Blocking of fox documents raises questions

Foxes have long been a contentious issue in Tasmania and the past year has certainly raised further questions about their presence in the state.

The police have committed to an inquiry into allegations of fraud linked to fox eradication initiatives, five scats long believed to have come from foxes were found to belong to other animals, and foam rubber was found in two other scats, indicating the foxes had been held in captivity.

Fairfax Tasmania can now reveal that a state department blocked the release of progress reports from the now-dissolved Fox Eradication Program on the grounds it could hurt Tasmania’s relationship with the Commonwealth.

An unnamed applicant requested the program’s Stage 2 Annual Report, Stage 3 Mid-Year Progress Report and Stage 4 Annual Progress report in May.

Letters leaked to Fairfax Tasmania reveal the state’s Primary Industries, Parks, Water and Environment Department intervened before the documents could be released under Freedom of Information laws.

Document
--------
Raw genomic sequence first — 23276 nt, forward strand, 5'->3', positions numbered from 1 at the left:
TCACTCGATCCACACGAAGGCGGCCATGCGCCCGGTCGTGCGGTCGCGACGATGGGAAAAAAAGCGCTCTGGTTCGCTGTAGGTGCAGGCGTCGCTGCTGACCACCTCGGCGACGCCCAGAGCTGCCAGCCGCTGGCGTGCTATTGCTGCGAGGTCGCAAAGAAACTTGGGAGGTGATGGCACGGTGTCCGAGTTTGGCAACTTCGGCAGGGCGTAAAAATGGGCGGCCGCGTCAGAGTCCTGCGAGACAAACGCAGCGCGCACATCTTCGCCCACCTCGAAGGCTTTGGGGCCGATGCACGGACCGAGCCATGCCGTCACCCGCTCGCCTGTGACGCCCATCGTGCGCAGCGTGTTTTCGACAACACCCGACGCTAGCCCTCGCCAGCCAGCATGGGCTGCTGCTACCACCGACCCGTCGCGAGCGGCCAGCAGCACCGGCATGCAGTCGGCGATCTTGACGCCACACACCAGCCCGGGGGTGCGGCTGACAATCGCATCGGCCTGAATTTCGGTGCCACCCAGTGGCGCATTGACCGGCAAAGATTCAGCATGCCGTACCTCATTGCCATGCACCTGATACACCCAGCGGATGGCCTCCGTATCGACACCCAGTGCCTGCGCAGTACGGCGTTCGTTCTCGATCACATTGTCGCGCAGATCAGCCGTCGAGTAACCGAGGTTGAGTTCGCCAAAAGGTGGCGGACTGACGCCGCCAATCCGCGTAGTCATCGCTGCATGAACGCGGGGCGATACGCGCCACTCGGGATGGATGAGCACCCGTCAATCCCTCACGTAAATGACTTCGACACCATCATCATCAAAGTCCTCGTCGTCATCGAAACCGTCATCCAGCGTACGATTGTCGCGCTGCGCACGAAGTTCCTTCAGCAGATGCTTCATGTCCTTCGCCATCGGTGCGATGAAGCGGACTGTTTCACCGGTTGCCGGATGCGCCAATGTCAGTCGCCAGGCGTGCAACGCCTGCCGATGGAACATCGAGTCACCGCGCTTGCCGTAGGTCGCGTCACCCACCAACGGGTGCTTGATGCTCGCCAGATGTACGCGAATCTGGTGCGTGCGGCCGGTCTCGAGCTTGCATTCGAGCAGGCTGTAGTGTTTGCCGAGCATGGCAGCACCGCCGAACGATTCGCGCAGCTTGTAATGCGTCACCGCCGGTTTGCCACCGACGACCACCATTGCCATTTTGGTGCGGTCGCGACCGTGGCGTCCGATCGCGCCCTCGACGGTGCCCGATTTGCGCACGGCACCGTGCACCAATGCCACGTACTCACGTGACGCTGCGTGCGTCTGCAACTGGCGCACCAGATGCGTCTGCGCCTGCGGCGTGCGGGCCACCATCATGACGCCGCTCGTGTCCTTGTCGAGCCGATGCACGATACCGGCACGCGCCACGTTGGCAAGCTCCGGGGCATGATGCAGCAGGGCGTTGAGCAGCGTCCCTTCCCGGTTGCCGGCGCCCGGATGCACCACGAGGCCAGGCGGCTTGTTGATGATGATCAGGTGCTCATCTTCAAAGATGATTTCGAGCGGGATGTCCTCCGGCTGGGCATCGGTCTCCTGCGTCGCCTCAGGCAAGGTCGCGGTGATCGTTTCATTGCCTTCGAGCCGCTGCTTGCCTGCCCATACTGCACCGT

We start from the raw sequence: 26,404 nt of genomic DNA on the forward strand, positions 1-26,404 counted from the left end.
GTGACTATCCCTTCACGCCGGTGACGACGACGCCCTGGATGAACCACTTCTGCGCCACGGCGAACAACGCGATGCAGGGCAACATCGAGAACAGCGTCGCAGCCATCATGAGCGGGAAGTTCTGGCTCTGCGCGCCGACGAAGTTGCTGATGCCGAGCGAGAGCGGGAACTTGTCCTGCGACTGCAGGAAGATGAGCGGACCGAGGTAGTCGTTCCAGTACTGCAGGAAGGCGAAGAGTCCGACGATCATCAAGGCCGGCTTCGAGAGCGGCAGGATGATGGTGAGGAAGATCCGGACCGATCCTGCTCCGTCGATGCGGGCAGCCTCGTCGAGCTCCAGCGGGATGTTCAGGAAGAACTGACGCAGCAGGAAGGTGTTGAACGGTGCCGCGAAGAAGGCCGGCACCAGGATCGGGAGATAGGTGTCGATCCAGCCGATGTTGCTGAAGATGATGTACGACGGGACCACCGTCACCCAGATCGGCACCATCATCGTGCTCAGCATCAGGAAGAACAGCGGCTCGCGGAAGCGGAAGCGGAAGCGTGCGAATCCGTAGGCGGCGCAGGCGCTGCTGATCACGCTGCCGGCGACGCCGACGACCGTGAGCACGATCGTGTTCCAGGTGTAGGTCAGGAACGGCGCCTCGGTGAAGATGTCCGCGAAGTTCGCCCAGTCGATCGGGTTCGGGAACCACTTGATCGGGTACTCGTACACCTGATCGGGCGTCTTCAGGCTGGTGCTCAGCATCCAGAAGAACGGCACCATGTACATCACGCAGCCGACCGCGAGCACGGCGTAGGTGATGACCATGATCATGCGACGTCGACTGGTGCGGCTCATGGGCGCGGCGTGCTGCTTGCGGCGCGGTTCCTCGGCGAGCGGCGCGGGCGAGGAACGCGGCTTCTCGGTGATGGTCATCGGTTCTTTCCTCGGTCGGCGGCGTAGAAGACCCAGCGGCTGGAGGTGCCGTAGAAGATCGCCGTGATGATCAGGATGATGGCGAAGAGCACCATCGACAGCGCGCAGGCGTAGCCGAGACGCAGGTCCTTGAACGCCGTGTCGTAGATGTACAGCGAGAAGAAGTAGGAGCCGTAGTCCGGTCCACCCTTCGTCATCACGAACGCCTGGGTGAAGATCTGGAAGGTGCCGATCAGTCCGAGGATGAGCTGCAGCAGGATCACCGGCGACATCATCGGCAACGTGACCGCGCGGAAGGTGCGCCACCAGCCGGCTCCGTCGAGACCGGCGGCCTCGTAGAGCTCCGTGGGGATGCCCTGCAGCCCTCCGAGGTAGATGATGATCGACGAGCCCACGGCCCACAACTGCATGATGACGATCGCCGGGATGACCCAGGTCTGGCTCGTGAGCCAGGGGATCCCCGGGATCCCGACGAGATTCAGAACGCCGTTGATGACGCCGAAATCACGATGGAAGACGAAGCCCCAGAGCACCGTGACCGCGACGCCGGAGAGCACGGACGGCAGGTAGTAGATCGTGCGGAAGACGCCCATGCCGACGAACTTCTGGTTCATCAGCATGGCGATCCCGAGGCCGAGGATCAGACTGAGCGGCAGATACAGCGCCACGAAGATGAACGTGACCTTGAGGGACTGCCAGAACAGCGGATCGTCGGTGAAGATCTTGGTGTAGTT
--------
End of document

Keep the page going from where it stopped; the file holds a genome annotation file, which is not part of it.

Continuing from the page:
“The subject of foxes and the eradication program is a highly sensitive matter within the state," the letter stated.

"The information was provided to the (federal Environment) Department (by the state) on the understanding that it was communicated in confidence. 

“Its release could cause damage to the relationship between the Commonwealth and Tasmania."

The Fox Eradication Program is highly sensitive because of the secrecy surrounding it. The lack of information has long caused confusion and angst as to why millions of dollars has been spent on hunting an animal whose physical presence has not been noted since 2011.

Of course we cannot afford to risk allowing an invasive and dangerous species into our sensitive state and it would be irresponsible to do anything but take the threat of foxes seriously.

But DPIPWE’s argument that the documents would create confusion or misinformation without background or context does not stack up.

Taxpayers’ money is taxpayers’ business. These documents should be released immediately or the public should receive an explanation as to why we cannot view them.

Anything else is unacceptable.

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